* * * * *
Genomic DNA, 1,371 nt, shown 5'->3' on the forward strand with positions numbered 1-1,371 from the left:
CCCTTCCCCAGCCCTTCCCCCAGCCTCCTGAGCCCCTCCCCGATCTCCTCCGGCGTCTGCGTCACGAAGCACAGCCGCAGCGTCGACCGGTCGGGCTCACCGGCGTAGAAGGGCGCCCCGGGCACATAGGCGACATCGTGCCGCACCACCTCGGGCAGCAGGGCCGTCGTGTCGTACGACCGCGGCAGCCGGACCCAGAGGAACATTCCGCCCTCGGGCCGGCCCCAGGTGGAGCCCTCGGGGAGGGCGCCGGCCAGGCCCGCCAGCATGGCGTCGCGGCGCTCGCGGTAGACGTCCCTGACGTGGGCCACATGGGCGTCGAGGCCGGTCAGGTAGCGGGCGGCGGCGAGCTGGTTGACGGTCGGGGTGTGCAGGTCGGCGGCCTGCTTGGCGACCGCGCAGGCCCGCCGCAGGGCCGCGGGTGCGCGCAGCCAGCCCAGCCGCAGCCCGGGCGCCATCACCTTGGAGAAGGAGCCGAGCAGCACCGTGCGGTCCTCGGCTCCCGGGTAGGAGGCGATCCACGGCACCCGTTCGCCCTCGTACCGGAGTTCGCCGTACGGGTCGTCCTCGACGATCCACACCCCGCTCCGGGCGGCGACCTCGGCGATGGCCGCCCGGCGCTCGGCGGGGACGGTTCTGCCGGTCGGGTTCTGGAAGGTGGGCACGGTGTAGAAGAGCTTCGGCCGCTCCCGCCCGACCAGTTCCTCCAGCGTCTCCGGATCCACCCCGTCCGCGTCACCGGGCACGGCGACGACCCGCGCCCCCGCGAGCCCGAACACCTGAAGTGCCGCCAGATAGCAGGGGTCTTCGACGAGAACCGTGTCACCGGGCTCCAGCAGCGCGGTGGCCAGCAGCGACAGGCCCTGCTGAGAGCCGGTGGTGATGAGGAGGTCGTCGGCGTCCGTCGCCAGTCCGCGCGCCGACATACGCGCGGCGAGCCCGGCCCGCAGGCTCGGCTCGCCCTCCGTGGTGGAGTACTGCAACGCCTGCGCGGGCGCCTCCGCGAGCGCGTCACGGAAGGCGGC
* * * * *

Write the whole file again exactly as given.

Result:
Genomic DNA, 1,371 nt, shown 5'->3' on the forward strand with positions numbered 1-1,371 from the left:
CCCTTCCCCAGCCCTTCCCCCAGCCTCCTGAGCCCCTCCCCGATCTCCTCCGGCGTCTGCGTCACGAAGCACAGCCGCAGCGTCGACCGGTCGGGCTCACCGGCGTAGAAGGGCGCCCCGGGCACATAGGCGACATCGTGCCGCACCACCTCGGGCAGCAGGGCCGTCGTGTCGTACGACCGCGGCAGCCGGACCCAGAGGAACATTCCGCCCTCGGGCCGGCCCCAGGTGGAGCCCTCGGGGAGGGCGCCGGCCAGGCCCGCCAGCATGGCGTCGCGGCGCTCGCGGTAGACGTCCCTGACGTGGGCCACATGGGCGTCGAGGCCGGTCAGGTAGCGGGCGGCGGCGAGCTGGTTGACGGTCGGGGTGTGCAGGTCGGCGGCCTGCTTGGCGACCGCGCAGGCCCGCCGCAGGGCCGCGGGTGCGCGCAGCCAGCCCAGCCGCAGCCCGGGCGCCATCACCTTGGAGAAGGAGCCGAGCAGCACCGTGCGGTCCTCGGCTCCCGGGTAGGAGGCGATCCACGGCACCCGTTCGCCCTCGTACCGGAGTTCGCCGTACGGGTCGTCCTCGACGATCCACACCCCGCTCCGGGCGGCGACCTCGGCGATGGCCGCCCGGCGCTCGGCGGGGACGGTTCTGCCGGTCGGGTTCTGGAAGGTGGGCACGGTGTAGAAGAGCTTCGGCCGCTCCCGCCCGACCAGTTCCTCCAGCGTCTCCGGATCCACCCCGTCCGCGTCACCGGGCACGGCGACGACCCGCGCCCCCGCGAGCCCGAACACCTGAAGTGCCGCCAGATAGCAGGGGTCTTCGACGAGAACCGTGTCACCGGGCTCCAGCAGCGCGGTGGCCAGCAGCGACAGGCCCTGCTGAGAGCCGGTGGTGATGAGGAGGTCGTCGGCGTCCGTCGCCAGTCCGCGCGCCGACATACGCGCGGCGAGCCCGGCCCGCAGGCTCGGCTCGCCCTCCGTGGTGGAGTACTGCAACGCCTGCGCGGGCGCCTCCGCGAGCGCGTCACGGAAGGCGGC